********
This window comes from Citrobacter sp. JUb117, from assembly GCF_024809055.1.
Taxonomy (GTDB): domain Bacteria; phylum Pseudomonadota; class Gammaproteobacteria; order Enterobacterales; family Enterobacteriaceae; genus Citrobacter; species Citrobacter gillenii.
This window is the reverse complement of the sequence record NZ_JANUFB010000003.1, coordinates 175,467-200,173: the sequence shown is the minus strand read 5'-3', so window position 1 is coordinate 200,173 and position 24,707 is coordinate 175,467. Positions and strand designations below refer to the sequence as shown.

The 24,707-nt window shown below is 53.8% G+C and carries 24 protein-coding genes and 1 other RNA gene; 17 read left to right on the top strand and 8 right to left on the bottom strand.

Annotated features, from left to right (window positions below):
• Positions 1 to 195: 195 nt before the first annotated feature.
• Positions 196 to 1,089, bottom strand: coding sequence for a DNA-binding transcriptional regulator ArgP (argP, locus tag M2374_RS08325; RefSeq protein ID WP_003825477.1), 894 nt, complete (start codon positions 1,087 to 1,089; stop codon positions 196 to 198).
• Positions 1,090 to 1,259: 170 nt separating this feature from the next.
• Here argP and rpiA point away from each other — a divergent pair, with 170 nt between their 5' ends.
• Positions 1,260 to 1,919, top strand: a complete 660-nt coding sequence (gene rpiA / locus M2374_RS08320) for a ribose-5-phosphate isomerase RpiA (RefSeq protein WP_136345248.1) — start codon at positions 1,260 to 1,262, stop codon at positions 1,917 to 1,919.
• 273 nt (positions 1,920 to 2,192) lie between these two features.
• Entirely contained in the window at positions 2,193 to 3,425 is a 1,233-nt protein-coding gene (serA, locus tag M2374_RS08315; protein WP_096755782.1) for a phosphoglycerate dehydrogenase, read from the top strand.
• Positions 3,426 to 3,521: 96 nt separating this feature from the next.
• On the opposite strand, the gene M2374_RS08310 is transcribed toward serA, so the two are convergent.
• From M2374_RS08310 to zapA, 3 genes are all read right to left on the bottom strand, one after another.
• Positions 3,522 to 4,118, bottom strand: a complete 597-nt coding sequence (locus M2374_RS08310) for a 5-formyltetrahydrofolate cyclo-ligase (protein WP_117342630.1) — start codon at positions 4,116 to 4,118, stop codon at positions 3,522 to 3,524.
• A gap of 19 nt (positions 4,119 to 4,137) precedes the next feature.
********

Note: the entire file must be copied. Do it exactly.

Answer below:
This window comes from Citrobacter sp. JUb117, from assembly GCF_024809055.1.
Taxonomy (GTDB): domain Bacteria; phylum Pseudomonadota; class Gammaproteobacteria; order Enterobacterales; family Enterobacteriaceae; genus Citrobacter; species Citrobacter gillenii.
This window is the reverse complement of the sequence record NZ_JANUFB010000003.1, coordinates 175,467-200,173: the sequence shown is the minus strand read 5'-3', so window position 1 is coordinate 200,173 and position 24,707 is coordinate 175,467. Positions and strand designations below refer to the sequence as shown.

The 24,707-nt window shown below is 53.8% G+C and carries 24 protein-coding genes and 1 other RNA gene; 17 read left to right on the top strand and 8 right to left on the bottom strand.

Annotated features, from left to right (window positions below):
• Positions 1 to 195: 195 nt before the first annotated feature.
• Positions 196 to 1,089, bottom strand: coding sequence for a DNA-binding transcriptional regulator ArgP (argP, locus tag M2374_RS08325; RefSeq protein ID WP_003825477.1), 894 nt, complete (start codon positions 1,087 to 1,089; stop codon positions 196 to 198).
• Positions 1,090 to 1,259: 170 nt separating this feature from the next.
• Here argP and rpiA point away from each other — a divergent pair, with 170 nt between their 5' ends.
• Positions 1,260 to 1,919, top strand: a complete 660-nt coding sequence (gene rpiA / locus M2374_RS08320) for a ribose-5-phosphate isomerase RpiA (RefSeq protein WP_136345248.1) — start codon at positions 1,260 to 1,262, stop codon at positions 1,917 to 1,919.
• 273 nt (positions 1,920 to 2,192) lie between these two features.
• Entirely contained in the window at positions 2,193 to 3,425 is a 1,233-nt protein-coding gene (serA, locus tag M2374_RS08315; protein WP_096755782.1) for a phosphoglycerate dehydrogenase, read from the top strand.
• Positions 3,426 to 3,521: 96 nt separating this feature from the next.
• On the opposite strand, the gene M2374_RS08310 is transcribed toward serA, so the two are convergent.
• From M2374_RS08310 to zapA, 3 genes are all read right to left on the bottom strand, one after another.
• Positions 3,522 to 4,118, bottom strand: a complete 597-nt coding sequence (locus M2374_RS08310) for a 5-formyltetrahydrofolate cyclo-ligase (protein WP_117342630.1) — start codon at positions 4,116 to 4,118, stop codon at positions 3,522 to 3,524.
• A gap of 19 nt (positions 4,119 to 4,137) precedes the next feature.